How dangerous is COVID right now?

According to Stanford research, it’s hard to say

By Soumya Karlamangla

California in recent weeks has inched away from its strictest pandemic policies, lifting its indoor mask mandates and some vaccination requirements. The state last month released a long-term plan for living with the coronavirus, instead of treating it as an emergency.

But at the same time, thousands of Californians continue to contract COVID-19 daily, while concerns grow that a new wave could be coming to the United States.

If it seems particularly difficult to assess COVID dangers right now, that’s because it is.

California has entered a new phase of the pandemic, in which its residents have more responsibility for deciding on safety precautions than ever before. And unfortunately, humans are not very good at understanding risk.

Our perceptions are influenced by news coverage, policies, our personal experiences, the behaviors of people around us and so much more. Sometimes, or perhaps even often, our judgment is wildly off.

Take this Stanford study. In May 2020, the average American believed the risk of catching the coronavirus while grocery shopping was 40%, and 62% when on public transportation, the researchers found.

At that time, the fraction of Americans who had ever tested positive for the coronavirus was less than 1%.

“We found that people drastically overestimated the risk,” said Maria Polyakova, one of the study’s authors and an assistant professor of health policy at Stanford. “People are really not good at understanding small risks.”

Add to that the fact that the risk of severe COVID varies from person to person, and that the prevalence of the virus differs across communities and changes constantly, and the calculation becomes extremely complicated. There’s no universal answer.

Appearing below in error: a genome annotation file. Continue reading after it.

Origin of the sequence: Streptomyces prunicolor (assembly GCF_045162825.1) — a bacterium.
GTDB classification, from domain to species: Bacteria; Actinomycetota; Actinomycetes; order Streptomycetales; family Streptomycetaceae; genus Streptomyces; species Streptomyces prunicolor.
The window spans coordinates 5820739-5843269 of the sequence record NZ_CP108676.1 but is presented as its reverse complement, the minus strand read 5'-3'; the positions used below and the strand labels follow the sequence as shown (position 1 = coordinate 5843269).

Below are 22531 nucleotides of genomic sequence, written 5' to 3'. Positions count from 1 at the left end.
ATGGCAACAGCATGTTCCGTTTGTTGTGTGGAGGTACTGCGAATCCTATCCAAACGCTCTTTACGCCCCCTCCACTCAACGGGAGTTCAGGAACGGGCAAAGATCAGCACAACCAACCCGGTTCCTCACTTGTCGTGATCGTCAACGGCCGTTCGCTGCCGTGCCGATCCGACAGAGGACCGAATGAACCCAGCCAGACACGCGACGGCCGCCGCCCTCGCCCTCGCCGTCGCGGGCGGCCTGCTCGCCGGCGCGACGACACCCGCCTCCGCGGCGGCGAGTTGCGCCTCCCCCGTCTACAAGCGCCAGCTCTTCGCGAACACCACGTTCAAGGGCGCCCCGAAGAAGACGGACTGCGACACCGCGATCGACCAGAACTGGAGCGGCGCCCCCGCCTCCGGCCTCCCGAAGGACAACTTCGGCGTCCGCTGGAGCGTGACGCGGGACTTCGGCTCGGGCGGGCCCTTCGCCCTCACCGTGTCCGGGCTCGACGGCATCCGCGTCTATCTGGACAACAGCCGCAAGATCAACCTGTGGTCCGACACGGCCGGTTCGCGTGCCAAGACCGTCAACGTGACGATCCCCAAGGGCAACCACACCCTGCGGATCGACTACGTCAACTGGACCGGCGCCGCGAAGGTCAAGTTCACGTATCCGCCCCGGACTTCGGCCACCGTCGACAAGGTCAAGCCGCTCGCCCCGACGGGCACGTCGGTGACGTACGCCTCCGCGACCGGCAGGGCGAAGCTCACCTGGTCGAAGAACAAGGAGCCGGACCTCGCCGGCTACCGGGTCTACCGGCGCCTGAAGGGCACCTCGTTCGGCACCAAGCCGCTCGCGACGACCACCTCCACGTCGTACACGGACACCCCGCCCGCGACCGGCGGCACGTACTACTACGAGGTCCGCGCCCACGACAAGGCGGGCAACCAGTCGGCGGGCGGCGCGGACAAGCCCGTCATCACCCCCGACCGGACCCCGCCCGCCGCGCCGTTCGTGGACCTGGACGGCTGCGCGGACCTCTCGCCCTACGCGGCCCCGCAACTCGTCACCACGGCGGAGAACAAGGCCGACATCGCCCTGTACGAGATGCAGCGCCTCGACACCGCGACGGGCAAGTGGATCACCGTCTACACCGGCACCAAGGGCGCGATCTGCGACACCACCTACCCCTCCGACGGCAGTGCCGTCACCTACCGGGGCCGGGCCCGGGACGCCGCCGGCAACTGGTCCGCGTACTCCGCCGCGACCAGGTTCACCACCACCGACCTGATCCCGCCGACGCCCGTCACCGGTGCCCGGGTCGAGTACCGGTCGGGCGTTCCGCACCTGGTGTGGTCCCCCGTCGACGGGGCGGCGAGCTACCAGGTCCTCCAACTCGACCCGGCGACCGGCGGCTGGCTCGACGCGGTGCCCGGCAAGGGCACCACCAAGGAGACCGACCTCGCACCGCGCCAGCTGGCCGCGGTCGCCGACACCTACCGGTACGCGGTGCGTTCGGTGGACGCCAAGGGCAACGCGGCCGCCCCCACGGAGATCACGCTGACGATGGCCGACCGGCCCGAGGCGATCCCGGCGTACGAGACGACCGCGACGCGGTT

Anne Rimoin, an epidemiologist at UCLA, said she worried that there was another, new factor at play too: pandemic fatigue. She has been tracking a highly transmissible coronavirus subvariant that’s fueling a surge in Europe and becoming increasingly common here.

“Everybody is ready for COVID to be over,” Rimoin told me. “It’s like a kid in the back seat of a car saying, ‘Are we there yet? Are we there yet?’ We’re not there yet.”

But it can be difficult to translate those small risks into behavioral changes, experts say.

The decisions we make — Will I fly to that wedding? Should I eat at an indoor restaurant? — tend to be yes-or-no choices, not behaviors we can modify by, say, 10%, said Craig McKenzie, a psychology professor at UC San Diego.

So we’re all searching for a threshold at which we can stop adjusting our behaviors to avoid COVID, he said. And some people may already feel they have reached that place.

“Flu is a risk, flying is a risk, driving is a risk — we can’t attend to all of them,” he told me. “At some point I have to act as if this doesn’t matter because, if the risk is one in a million, should I change my behavior?”

This article originally appeared in The New York Times.

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